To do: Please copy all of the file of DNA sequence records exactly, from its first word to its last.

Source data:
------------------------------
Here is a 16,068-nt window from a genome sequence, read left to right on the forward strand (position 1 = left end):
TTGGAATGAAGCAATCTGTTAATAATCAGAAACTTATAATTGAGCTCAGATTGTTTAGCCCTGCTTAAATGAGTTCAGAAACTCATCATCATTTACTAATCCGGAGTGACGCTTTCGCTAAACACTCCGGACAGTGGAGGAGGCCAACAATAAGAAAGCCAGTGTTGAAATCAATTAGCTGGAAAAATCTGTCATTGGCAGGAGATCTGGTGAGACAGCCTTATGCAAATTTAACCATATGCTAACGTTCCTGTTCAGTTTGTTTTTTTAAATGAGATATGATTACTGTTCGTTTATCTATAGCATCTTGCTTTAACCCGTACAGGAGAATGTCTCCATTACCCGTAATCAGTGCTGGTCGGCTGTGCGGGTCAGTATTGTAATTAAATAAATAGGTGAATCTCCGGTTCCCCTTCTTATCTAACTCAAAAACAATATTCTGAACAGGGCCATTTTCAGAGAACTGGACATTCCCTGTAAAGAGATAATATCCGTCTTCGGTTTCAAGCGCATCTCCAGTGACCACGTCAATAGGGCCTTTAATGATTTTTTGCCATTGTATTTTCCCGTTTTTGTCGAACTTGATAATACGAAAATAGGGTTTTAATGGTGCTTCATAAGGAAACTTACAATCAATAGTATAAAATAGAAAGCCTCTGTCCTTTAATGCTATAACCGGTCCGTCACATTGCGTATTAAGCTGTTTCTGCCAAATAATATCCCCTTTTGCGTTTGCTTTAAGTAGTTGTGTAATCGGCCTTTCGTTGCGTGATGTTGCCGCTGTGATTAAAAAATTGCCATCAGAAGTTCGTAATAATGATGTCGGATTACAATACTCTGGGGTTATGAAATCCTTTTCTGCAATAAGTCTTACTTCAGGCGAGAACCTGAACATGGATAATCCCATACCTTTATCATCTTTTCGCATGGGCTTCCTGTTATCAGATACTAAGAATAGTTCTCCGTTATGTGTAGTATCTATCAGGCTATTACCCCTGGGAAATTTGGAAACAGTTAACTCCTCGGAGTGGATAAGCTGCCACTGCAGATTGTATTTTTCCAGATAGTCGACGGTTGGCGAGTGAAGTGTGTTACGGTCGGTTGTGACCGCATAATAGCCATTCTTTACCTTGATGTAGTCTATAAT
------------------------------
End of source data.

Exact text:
Here is a 16,068-nt window from a genome sequence, read left to right on the forward strand (position 1 = left end):
TTGGAATGAAGCAATCTGTTAATAATCAGAAACTTATAATTGAGCTCAGATTGTTTAGCCCTGCTTAAATGAGTTCAGAAACTCATCATCATTTACTAATCCGGAGTGACGCTTTCGCTAAACACTCCGGACAGTGGAGGAGGCCAACAATAAGAAAGCCAGTGTTGAAATCAATTAGCTGGAAAAATCTGTCATTGGCAGGAGATCTGGTGAGACAGCCTTATGCAAATTTAACCATATGCTAACGTTCCTGTTCAGTTTGTTTTTTTAAATGAGATATGATTACTGTTCGTTTATCTATAGCATCTTGCTTTAACCCGTACAGGAGAATGTCTCCATTACCCGTAATCAGTGCTGGTCGGCTGTGCGGGTCAGTATTGTAATTAAATAAATAGGTGAATCTCCGGTTCCCCTTCTTATCTAACTCAAAAACAATATTCTGAACAGGGCCATTTTCAGAGAACTGGACATTCCCTGTAAAGAGATAATATCCGTCTTCGGTTTCAAGCGCATCTCCAGTGACCACGTCAATAGGGCCTTTAATGATTTTTTGCCATTGTATTTTCCCGTTTTTGTCGAACTTGATAATACGAAAATAGGGTTTTAATGGTGCTTCATAAGGAAACTTACAATCAATAGTATAAAATAGAAAGCCTCTGTCCTTTAATGCTATAACCGGTCCGTCACATTGCGTATTAAGCTGTTTCTGCCAAATAATATCCCCTTTTGCGTTTGCTTTAAGTAGTTGTGTAATCGGCCTTTCGTTGCGTGATGTTGCCGCTGTGATTAAAAAATTGCCATCAGAAGTTCGTAATAATGATGTCGGATTACAATACTCTGGGGTTATGAAATCCTTTTCTGCAATAAGTCTTACTTCAGGCGAGAACCTGAACATGGATAATCCCATACCTTTATCATCTTTTCGCATGGGCTTCCTGTTATCAGATACTAAGAATAGTTCTCCGTTATGTGTAGTATCTATCAGGCTATTACCCCTGGGAAATTTGGAAACAGTTAACTCCTCGGAGTGGATAAGCTGCCACTGCAGATTGTATTTTTCCAGATAGTCGACGGTTGGCGAGTGAAGTGTGTTACGGTCGGTTGTGACCGCATAATAGCCATTCTTTACCTTGATGTAGTCTATAAT